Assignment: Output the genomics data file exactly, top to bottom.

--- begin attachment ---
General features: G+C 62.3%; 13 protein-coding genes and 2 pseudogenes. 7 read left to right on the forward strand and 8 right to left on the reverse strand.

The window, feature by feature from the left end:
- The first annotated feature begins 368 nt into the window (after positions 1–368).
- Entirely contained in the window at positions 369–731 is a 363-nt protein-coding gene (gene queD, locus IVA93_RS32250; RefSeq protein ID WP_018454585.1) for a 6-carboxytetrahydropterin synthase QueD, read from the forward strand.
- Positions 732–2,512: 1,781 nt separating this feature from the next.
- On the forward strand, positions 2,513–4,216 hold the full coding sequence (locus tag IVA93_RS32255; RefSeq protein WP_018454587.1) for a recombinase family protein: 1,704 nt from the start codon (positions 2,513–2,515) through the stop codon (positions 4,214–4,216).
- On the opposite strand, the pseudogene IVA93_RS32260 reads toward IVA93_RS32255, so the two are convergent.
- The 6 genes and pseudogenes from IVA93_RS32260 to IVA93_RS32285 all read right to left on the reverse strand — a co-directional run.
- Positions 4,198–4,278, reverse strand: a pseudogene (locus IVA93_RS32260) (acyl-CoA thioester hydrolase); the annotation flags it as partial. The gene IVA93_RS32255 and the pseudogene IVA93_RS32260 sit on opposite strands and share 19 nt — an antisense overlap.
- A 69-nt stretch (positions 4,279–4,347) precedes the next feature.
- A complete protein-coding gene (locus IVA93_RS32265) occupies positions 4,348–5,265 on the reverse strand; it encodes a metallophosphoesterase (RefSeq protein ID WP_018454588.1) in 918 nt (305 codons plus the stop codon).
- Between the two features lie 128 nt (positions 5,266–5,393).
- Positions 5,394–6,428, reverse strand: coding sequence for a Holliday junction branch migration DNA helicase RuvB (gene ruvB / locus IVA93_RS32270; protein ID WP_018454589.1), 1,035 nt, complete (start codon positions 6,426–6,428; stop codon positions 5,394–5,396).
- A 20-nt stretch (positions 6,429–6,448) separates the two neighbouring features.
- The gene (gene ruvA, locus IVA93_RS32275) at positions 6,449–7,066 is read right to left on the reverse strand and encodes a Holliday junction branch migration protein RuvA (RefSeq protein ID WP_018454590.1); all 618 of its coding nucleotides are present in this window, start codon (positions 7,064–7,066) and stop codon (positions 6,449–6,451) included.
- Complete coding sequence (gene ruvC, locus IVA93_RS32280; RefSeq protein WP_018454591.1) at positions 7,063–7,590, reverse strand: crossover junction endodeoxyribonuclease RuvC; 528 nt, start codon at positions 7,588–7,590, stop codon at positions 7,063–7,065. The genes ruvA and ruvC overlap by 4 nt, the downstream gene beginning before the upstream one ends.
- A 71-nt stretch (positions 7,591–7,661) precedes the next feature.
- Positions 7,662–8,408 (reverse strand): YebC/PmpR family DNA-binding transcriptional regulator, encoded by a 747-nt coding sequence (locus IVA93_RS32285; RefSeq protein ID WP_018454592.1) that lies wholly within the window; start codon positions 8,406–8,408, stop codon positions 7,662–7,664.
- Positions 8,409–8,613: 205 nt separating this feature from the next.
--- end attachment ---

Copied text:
General features: G+C 62.3%; 13 protein-coding genes and 2 pseudogenes. 7 read left to right on the forward strand and 8 right to left on the reverse strand.

The window, feature by feature from the left end:
- The first annotated feature begins 368 nt into the window (after positions 1–368).
- Entirely contained in the window at positions 369–731 is a 363-nt protein-coding gene (gene queD, locus IVA93_RS32250; RefSeq protein ID WP_018454585.1) for a 6-carboxytetrahydropterin synthase QueD, read from the forward strand.
- Positions 732–2,512: 1,781 nt separating this feature from the next.
- On the forward strand, positions 2,513–4,216 hold the full coding sequence (locus tag IVA93_RS32255; RefSeq protein WP_018454587.1) for a recombinase family protein: 1,704 nt from the start codon (positions 2,513–2,515) through the stop codon (positions 4,214–4,216).
- On the opposite strand, the pseudogene IVA93_RS32260 reads toward IVA93_RS32255, so the two are convergent.
- The 6 genes and pseudogenes from IVA93_RS32260 to IVA93_RS32285 all read right to left on the reverse strand — a co-directional run.
- Positions 4,198–4,278, reverse strand: a pseudogene (locus IVA93_RS32260) (acyl-CoA thioester hydrolase); the annotation flags it as partial. The gene IVA93_RS32255 and the pseudogene IVA93_RS32260 sit on opposite strands and share 19 nt — an antisense overlap.
- A 69-nt stretch (positions 4,279–4,347) precedes the next feature.
- A complete protein-coding gene (locus IVA93_RS32265) occupies positions 4,348–5,265 on the reverse strand; it encodes a metallophosphoesterase (RefSeq protein ID WP_018454588.1) in 918 nt (305 codons plus the stop codon).
- Between the two features lie 128 nt (positions 5,266–5,393).
- Positions 5,394–6,428, reverse strand: coding sequence for a Holliday junction branch migration DNA helicase RuvB (gene ruvB / locus IVA93_RS32270; protein ID WP_018454589.1), 1,035 nt, complete (start codon positions 6,426–6,428; stop codon positions 5,394–5,396).
- A 20-nt stretch (positions 6,429–6,448) separates the two neighbouring features.
- The gene (gene ruvA, locus IVA93_RS32275) at positions 6,449–7,066 is read right to left on the reverse strand and encodes a Holliday junction branch migration protein RuvA (RefSeq protein ID WP_018454590.1); all 618 of its coding nucleotides are present in this window, start codon (positions 7,064–7,066) and stop codon (positions 6,449–6,451) included.
- Complete coding sequence (gene ruvC, locus IVA93_RS32280; RefSeq protein WP_018454591.1) at positions 7,063–7,590, reverse strand: crossover junction endodeoxyribonuclease RuvC; 528 nt, start codon at positions 7,588–7,590, stop codon at positions 7,063–7,065. The genes ruvA and ruvC overlap by 4 nt, the downstream gene beginning before the upstream one ends.
- A 71-nt stretch (positions 7,591–7,661) precedes the next feature.
- Positions 7,662–8,408 (reverse strand): YebC/PmpR family DNA-binding transcriptional regulator, encoded by a 747-nt coding sequence (locus IVA93_RS32285; RefSeq protein ID WP_018454592.1) that lies wholly within the window; start codon positions 8,406–8,408, stop codon positions 7,662–7,664.
- Positions 8,409–8,613: 205 nt separating this feature from the next.